Stress Effect on ETSOI IV characteristics : Stress Effect on ETSOI IV characteristics

Requires: Athena Victory Stress and Atlas
Minimum Versions: Athena 5.21.2.R, Victory Stress 2.4.8.R, Atlas 5.19.20.R

Extremely thin SOI (ETSOI) devices are attractive for low power applications. The integration scheme of the ETSOI technology allows formation of raised source/drain (RSD) extensions for both NFET and PFET by using a single mask. Another feature of ETSOI CMOS is the combination of two strain enhancement techniques, (1) Si:C RSD for NFET and SiGe RSD for PFET, and (2) stress liner effect coupled with faceted RSD.

Details and features of the ETSOI CMOS can be found in [1], [2]. Please refer to for a comprehensive description of the stress simulation.

The 2D structure is created in Athena and subsequently used in Victory Stress. In this example we compare, IV characteristics obtained using Atlas, with stress-liner made of nitride with two geometries of RSD (vertical and faceted).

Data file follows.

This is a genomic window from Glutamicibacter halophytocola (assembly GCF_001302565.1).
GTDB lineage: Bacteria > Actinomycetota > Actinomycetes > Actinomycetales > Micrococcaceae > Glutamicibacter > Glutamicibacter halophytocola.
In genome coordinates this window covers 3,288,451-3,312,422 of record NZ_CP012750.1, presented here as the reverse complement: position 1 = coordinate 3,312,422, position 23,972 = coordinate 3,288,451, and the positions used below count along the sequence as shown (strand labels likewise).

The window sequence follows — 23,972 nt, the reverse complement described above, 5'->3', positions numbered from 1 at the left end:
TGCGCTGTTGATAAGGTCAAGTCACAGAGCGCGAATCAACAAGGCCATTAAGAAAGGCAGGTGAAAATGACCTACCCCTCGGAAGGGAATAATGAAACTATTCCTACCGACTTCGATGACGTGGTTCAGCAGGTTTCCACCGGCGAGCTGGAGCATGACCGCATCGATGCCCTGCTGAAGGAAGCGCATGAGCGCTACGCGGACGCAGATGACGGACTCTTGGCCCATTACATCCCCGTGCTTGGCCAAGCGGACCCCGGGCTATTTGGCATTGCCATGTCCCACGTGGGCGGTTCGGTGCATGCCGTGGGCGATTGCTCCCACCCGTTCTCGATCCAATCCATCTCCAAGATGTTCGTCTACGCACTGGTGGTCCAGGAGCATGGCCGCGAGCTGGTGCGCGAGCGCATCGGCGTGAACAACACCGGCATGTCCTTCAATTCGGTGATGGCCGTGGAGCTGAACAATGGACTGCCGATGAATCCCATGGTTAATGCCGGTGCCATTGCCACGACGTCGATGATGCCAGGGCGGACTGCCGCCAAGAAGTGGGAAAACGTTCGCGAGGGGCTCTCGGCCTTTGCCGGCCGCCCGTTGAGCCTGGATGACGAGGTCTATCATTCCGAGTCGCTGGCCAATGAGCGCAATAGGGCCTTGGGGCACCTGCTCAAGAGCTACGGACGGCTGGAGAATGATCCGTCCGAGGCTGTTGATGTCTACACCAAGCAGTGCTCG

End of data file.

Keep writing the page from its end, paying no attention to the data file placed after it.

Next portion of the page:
Aside from the standard silicon models (cvt, srh, etc), we used the strain dependent mobility enhancement models nhance and phance defined in the mobility statement for this simulation. The mobility enhancement models apply the second order mobility enhancement tensor (calculated by Victory Stress) directly to the low field mobility. This results in directionally dependent (anisotropic) electron and hole mobilities. For the model to take effect the enhancement factors must be included in the structure file simulated by Victory Stress. This is done by setting nhance and phance defined in the mobility statement of Victory Stress.

Electrical simulations show that the effect of stress/strain results in drive current increase and as shown in [2] higher increase with faceted RSD.

To load and run this example, select the Load example button in DeckBuild Examples window. This will copy the input file and any support files to your current working directory. Select the Run button to execute the example.

[1] K. Cheng, et al, Symp. VLSI Tech, 2009, p.212

[2] K. Cheng, et al, IEDM 2009, p. 49